Tuesday, March 11, 2014
By Noel K. Gallagher email@example.com
Local parents say they support a ruling Friday that would allow women younger than 17 to purchase the morning-after pill without a prescription.
This undated image, made available by Teva Women's Health, shows the packaging for their Plan B One-Step (levonorgestrel) tablet, one of the brands known as the "morning-after pill." In a scathing rebuke of the Obama administration, a federal judge ruled Friday that age restrictions on over-the-counter sales of the morning-after pill are "arbitrary, capricious and unreasonable" and must end within 30 days.
They just hope their own daughters never find themselves facing that situation alone.
U.S. District Judge Edward Korman of New York ruled Friday that federal age restrictions of Plan B One-Step, one of the most common forms of the morning-after pill, are "arbitrary, capricious and unreasonable" and ordered the Food and Drug Administration to lift the restriction within 30 days.
That means consumers of any age could buy emergency contraception without a prescription, rather than having to first prove they're 17 or older. Now, a girl under 17 years old needs a prescription for the drug.
Friday afternoon, Dariana Garcia, 19, held her infant son on a bench beside a deteriorating basketball court in Waterville's South End and said she took the morning-after pill herself a couple of years ago. Garcia said that when she was a high school student living with her parents she was ill-prepared for the rigors of parenthood.
"I was young," she said. "I wasn't ready."
For her, waiting those extra couple of years to have a child meant she could be a better parent. "I had no money then," she said. "Now I have money. I can take care of my responsibility."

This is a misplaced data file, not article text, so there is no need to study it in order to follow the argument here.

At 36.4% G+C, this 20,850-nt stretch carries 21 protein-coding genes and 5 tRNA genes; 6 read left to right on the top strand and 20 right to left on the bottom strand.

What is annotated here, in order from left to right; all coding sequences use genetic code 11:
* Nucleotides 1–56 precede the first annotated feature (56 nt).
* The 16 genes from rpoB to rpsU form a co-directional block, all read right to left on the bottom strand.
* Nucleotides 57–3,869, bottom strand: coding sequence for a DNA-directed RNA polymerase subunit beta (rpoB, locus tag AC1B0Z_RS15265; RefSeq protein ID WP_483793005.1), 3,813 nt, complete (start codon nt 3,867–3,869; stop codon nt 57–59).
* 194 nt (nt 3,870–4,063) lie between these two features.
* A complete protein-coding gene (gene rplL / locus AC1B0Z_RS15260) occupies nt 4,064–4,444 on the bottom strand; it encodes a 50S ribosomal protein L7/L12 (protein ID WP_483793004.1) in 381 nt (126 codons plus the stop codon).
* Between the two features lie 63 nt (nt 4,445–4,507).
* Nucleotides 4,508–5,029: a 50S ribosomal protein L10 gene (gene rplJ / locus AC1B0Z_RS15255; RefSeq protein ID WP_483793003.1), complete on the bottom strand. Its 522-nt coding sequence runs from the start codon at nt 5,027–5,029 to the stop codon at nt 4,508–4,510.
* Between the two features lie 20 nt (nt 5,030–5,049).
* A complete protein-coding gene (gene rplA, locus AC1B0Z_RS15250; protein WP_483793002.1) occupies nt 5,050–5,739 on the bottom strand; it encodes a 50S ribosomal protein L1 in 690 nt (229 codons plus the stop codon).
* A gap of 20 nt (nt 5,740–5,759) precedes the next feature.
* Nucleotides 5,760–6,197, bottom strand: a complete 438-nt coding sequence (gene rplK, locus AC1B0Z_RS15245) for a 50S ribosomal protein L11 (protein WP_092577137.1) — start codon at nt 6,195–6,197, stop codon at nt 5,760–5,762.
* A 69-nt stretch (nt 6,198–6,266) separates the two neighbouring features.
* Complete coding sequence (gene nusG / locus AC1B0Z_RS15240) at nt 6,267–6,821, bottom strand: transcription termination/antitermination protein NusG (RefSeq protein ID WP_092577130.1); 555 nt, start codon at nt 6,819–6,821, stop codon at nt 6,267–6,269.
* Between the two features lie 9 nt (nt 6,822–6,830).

Garcia said she knew of people as young as 11 having sex, and that age shouldn't be a factor in access to the morning-after pill.
"It should be for all girls," she said. "It's a safety issue."
Standing nearby was Lorna Hubbard, a 34-year-old who said she wished she had access to the pill when she was younger. As a teenager, Hubbard said, she was forced to abort a pregnancy because of health reasons. If she had had access to the morning-after pill, she would have never gone through the same level of trauma, she said.
"I felt like I was murdering my baby," she said.
But the executive director of the Maine Christian Civic League said the ruling "obliterates" the expectation that a girl would have to be at least 17 to get the drug on her own.
"We believe it ignores the involvement of parents and medical professionals who are safeguards for young girls," said Executive Director Carroll Conley Jr.
Megan Hannan, director of public relations for Planned Parenthood of New England, said her organization is happy with the ruling.
"We know it's safe and effective ... there is no medical reason to make it only available for women 17 or older," Hannan said.
At a Portland park Friday afternoon, Susana DelaPena played with her 4-year-old daughter and said "there are two sides to everything."
"You'd hope your child would come and talk to you about that, but that's not everyone's situation," DelaPena said.
Her friend, Joanne Leo, was a teenage parent herself. She said she supported the judge's decision, but hoped her children would come to her to discuss an issue that important.
"I was so scared to tell my parents, but I did," said Leo, who has a 22-year-old son, a 15-year-old son and an 18-month-old girl. "You definitely don't want them taking something like that without knowing about it. I'd hope she would come to me, and not be taking a pill and seeing what happens."
The morning-after pill prevents ovulation or fertilization of an egg because it contains a higher dose of the female progestin hormone than is in regular birth control pills. Taking it within 72 hours of intercourse can cut the chances of pregnancy by up to 89 percent. The pill works best within the first 24 hours. If a woman already is pregnant, the pill has no effect.
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